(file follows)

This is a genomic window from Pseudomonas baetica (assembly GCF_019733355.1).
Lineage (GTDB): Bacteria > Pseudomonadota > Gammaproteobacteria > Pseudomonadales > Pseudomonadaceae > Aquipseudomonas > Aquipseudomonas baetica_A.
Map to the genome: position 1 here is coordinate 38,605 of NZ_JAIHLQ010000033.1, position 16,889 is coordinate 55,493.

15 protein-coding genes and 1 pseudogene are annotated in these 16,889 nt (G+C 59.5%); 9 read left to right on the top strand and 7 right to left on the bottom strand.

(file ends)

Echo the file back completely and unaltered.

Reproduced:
This is a genomic window from Pseudomonas baetica (assembly GCF_019733355.1).
Lineage (GTDB): Bacteria > Pseudomonadota > Gammaproteobacteria > Pseudomonadales > Pseudomonadaceae > Aquipseudomonas > Aquipseudomonas baetica_A.
Map to the genome: position 1 here is coordinate 38,605 of NZ_JAIHLQ010000033.1, position 16,889 is coordinate 55,493.

15 protein-coding genes and 1 pseudogene are annotated in these 16,889 nt (G+C 59.5%); 9 read left to right on the top strand and 7 right to left on the bottom strand.